301.519.9237 exdirector@nesaus.org

11.22.19- Enquirer – 

It was somewhere around midnight on Oct. 27 that Jim Delp first heard the alarm going off.

It was a security alarm. And he couldn’t turn it off because it wasn’t his.

The alarm was at the Lowe’s Home Improvement store on Colerain Avenue, which is near his home on Dry Ridge Road in Colerain Township. 

It was loud, even with the windows closed. And it stayed loud, ringing until 5 or 6 a.m., he said, when employees came back to the store.

And at midnight that next day, it happened again. And the next night. And the next.

Delp said he went to the store to speak with a manager, who told him the alarm belonged to the security company Lowe’s contracts with and there was nothing Lowe’s could do to stop it from going off. Delp said the manager would not give him the name of the security company. 

So every night, Delp and his wife and his neighbors found their sleep disturbed by the alarm. Delp said when it became obvious the management at Lowe’s was not going to fix the issue, he began calling 911 to report the alarm going off. And the alarm kept going off at midnight.

Delp thought a nudge might help Lowe’s address the issue. So on Nov. 16, he donned three pairs of pajamas, slippers and a nightcap and stood out at the corner in front of the store with a sign informing passing motorists of the malfunctioning alarm and the message, “Please help me get some sleep.”

On Nov. 17, he donned a business suit and went back out to the corner to let his placard plead his case. Andy Sparks, a passing neighbor stopped, snapped a photo and posted Delp and his plight on Facebook. It was shared more than 100 times.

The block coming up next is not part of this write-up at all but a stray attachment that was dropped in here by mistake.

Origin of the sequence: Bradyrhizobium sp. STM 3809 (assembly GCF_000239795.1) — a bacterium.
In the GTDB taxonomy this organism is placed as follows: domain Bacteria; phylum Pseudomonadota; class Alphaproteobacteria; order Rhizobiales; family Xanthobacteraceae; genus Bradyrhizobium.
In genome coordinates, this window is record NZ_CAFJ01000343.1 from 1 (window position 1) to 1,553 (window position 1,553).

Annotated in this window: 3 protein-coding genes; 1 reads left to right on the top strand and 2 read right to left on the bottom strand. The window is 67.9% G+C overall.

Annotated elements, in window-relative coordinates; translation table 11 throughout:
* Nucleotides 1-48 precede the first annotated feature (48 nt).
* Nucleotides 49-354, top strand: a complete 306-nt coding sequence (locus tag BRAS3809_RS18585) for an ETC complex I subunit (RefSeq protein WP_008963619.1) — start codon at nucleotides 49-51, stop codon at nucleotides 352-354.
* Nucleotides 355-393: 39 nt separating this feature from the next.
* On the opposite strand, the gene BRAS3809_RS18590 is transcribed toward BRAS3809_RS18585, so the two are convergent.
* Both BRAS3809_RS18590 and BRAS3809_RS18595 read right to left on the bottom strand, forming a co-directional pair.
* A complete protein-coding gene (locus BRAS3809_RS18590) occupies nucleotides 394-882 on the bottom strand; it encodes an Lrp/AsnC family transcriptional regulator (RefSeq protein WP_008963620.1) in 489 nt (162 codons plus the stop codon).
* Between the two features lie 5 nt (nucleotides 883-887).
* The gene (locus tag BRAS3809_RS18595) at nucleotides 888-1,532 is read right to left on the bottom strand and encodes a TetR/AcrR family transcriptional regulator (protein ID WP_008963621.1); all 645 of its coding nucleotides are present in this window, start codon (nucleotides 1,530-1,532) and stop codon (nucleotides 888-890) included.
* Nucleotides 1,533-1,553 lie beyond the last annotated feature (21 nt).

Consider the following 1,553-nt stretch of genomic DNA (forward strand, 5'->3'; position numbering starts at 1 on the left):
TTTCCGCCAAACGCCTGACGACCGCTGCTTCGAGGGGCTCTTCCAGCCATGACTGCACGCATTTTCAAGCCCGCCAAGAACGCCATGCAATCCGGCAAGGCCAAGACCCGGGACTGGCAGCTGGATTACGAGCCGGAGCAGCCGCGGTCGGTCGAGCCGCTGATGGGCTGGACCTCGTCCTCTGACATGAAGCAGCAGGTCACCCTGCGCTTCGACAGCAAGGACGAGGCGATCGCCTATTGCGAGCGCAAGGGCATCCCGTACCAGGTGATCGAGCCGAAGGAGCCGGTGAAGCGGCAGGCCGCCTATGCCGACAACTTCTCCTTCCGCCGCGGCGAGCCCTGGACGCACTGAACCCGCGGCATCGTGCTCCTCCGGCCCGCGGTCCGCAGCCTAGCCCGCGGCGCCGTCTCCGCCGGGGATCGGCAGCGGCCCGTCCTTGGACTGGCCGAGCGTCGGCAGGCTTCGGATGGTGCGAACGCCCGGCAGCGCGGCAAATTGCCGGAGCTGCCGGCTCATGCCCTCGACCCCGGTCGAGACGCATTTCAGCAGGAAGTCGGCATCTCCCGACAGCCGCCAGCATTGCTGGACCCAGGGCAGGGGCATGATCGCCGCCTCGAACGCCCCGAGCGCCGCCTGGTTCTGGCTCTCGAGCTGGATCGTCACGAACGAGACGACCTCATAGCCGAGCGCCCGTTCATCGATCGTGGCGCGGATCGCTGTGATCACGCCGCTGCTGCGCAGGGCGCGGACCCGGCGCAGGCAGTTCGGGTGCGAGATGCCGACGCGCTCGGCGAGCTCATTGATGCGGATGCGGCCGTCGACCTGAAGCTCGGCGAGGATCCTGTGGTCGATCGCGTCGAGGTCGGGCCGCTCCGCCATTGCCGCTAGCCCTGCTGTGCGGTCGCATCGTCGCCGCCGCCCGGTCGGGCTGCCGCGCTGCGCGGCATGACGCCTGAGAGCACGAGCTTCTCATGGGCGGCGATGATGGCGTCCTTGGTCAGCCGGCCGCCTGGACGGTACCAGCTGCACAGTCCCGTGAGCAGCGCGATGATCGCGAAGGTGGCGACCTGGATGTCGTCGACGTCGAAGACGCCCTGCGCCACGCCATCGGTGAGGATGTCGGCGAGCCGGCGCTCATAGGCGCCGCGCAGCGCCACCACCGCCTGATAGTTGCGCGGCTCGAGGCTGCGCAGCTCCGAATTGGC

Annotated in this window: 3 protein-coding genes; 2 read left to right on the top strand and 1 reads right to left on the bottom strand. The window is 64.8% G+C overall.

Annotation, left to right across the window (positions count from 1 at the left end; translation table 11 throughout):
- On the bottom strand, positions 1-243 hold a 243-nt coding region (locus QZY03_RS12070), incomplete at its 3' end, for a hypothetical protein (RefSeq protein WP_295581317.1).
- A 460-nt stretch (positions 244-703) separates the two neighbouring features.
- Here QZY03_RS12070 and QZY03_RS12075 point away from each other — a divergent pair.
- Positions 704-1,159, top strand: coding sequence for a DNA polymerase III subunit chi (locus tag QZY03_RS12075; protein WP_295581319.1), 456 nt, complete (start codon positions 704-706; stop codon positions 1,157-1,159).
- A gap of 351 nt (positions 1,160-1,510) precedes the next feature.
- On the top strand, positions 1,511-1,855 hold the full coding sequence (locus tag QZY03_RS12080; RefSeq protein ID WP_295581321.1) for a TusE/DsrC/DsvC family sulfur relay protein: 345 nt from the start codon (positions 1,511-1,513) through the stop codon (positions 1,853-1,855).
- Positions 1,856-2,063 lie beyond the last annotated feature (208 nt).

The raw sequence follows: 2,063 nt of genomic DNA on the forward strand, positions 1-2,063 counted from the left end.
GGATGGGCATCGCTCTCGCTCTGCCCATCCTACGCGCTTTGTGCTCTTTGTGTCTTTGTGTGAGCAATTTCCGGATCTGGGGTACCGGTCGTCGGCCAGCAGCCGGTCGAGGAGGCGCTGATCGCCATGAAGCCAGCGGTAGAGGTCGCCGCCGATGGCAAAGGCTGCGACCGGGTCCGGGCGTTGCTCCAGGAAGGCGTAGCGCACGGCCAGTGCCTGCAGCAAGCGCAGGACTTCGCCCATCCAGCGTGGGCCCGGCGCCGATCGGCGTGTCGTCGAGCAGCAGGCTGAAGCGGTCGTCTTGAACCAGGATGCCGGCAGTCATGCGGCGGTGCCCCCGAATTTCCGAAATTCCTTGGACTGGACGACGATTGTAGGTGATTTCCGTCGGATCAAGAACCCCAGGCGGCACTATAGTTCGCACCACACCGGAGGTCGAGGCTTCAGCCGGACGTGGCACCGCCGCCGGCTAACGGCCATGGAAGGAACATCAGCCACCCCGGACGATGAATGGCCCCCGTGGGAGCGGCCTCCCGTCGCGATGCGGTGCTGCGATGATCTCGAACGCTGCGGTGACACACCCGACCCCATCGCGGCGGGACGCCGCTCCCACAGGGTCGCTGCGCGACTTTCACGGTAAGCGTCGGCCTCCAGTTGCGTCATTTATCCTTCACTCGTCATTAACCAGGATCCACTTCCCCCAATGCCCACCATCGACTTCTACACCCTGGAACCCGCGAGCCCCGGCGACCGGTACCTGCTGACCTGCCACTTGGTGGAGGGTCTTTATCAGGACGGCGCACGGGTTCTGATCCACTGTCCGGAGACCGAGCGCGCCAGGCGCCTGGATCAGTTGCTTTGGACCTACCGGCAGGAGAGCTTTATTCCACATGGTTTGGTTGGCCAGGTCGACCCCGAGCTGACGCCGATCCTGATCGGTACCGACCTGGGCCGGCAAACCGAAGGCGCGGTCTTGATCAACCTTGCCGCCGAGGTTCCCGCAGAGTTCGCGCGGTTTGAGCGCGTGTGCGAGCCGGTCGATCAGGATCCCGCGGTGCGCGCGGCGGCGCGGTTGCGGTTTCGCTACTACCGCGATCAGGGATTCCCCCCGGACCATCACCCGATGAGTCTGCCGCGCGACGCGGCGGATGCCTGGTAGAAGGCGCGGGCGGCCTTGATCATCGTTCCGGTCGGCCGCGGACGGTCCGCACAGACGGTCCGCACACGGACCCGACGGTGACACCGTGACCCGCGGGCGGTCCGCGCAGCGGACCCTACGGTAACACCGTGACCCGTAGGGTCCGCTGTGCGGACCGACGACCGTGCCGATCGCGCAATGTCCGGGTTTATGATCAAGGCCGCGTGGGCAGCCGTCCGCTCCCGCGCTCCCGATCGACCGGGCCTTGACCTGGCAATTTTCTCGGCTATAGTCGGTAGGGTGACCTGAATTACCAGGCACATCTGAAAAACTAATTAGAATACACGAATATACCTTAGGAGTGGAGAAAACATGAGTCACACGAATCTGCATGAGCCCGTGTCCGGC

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Delp also went to Colerain Township police and zoning officials to see if he could get help. Police Chief Mark Denney said officers went to Lowe’s as soon as the department was made aware of the issue.

“We sent an officer there and spoke to the manager who said they would fix it,” Denney said. 

And eventually, Lowe’s did. Midnight came on Nov. 17 accompanied by silence. 

Delp said he had the best sleep he’s had in weeks.

Lowe’s was contacted by The Enquirer and a representative said they were sorry the incident occurred and someone would look into the issue and get back to a reporter. 

Colerain Township is working on a policy and procedure to fine businesses for false alarms, but the program is not operational yet.

“I would encourage residents to call us” in a situation such as this, Denney said. “We are happy to work for them. That’s what they pay us to do.”

This story may be updated.